To begin with, since the 10 Asean member states, and China, Japan, the Republic of Korea, Australia and New Zealand have inked the Regional Comprehensive Economic Partnership agreement, they should accelerate the process of ratifying the pact to build a high-quality free trade network in the Asia-Pacific region with the aim of helping boost global economic growth.

The digital economy is another sector that has drawn increasing attention since the novel coronavirus pandemic broke out.

The combination of artificial intelligence, 5G technology, big data and cloud computing can give rise to new consumption and economic growth patterns.

And with digital payment and digital currency becoming increasingly popular, countries will discuss how to avoid potential risks and strengthen international coordination on risk management.

And the "Digital Silk Road", an important part of the Belt and Road Initiative, can help countries build digital infrastructure and facilitate their digital transformation.

As achieving sustainable development remains a challenge, the major goal of global governance should be to promote "green recovery" and realise the 17 goals of the 2030 Agenda for Sustainable Development.

And since Asia is a densely populated region, Asian approaches should be explored to realise global sustainable development centred on green and circular economy, and focused more on regional development, including poverty reduction, rural sustainable development, using and protecting seas and marine resources, and plastic recycling.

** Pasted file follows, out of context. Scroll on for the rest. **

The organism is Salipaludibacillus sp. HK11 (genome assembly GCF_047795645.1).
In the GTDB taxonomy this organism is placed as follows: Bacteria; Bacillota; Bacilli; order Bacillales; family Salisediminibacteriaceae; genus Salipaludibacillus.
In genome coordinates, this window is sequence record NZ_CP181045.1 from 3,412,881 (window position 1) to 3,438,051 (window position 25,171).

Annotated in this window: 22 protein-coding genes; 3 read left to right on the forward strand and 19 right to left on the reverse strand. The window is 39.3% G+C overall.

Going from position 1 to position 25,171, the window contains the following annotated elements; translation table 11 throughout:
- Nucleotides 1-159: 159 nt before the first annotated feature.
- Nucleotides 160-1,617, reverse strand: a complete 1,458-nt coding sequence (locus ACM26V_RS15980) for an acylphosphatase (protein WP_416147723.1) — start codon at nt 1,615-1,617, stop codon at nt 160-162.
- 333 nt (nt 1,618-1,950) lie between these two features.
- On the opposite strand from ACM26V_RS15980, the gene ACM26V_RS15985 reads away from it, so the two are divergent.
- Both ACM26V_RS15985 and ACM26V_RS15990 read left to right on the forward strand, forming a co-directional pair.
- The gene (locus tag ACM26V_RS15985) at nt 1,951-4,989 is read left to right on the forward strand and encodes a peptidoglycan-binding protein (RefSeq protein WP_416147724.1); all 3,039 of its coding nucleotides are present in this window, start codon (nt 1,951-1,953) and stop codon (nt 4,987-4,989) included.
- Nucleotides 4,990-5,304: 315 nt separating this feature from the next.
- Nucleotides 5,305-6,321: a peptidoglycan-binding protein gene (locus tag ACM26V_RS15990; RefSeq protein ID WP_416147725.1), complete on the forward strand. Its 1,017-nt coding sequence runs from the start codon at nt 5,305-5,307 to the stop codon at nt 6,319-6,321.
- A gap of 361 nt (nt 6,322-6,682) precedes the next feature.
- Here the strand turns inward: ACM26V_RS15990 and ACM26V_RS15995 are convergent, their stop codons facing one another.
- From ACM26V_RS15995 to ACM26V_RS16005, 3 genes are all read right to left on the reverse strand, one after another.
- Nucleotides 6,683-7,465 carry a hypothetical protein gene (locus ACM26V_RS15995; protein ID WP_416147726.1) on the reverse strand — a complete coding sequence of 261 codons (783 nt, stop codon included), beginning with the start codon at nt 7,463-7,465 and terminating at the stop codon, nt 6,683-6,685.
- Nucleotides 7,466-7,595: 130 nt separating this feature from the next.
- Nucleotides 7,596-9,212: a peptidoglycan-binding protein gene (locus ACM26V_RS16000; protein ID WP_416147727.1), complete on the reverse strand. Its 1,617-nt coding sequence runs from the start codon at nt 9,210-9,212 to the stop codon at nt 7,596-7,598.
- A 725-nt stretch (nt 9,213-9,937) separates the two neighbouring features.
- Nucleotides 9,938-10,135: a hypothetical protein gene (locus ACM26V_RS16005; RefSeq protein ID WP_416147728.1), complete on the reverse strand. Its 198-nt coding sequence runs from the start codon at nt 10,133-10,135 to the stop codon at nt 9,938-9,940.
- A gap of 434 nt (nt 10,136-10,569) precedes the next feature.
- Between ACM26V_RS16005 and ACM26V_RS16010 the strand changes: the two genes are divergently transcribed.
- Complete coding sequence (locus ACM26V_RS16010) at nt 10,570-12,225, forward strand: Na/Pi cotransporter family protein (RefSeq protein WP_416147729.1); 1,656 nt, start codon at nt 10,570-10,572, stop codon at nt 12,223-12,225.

While unilateralism and trade protectionism - along with the pandemic - have pushed the global economy into recession and destabilised the global financial system, it's important for Asia and the rest of the world to help build a consensus among major countries to promote multilateralism in global governance by defending the global trade order with the World Trade Organisation at its core.

The WTO member states, on their part, should help the global trade body to adapt to the changes in the global economy, especially the technology revolution and global trade and investment rules.

And the WTO needs to ensure all its member states can benefit from its organisational reform.

There is also a need to improve the international monetary and financing systems, and increase global coordination to strengthen financial support to emerging markets and developing countries, and establish a sustainable fund-raising system.

And improving connectivity and increasing investment in the Asian and global financial markets will facilitate the development of the financial sector.

In short, by helping improve the economic situation in the region, the Belt and Road Initiative will contribute to Asia's development and global recovery.

  • The author is executive director of the Department of the BRI Studies at the National Institute of International Strategy, Chinese Academy of Social Sciences. China Daily is a member of The Straits Times media partner Asia News Network, an alliance of 23 news media organisations.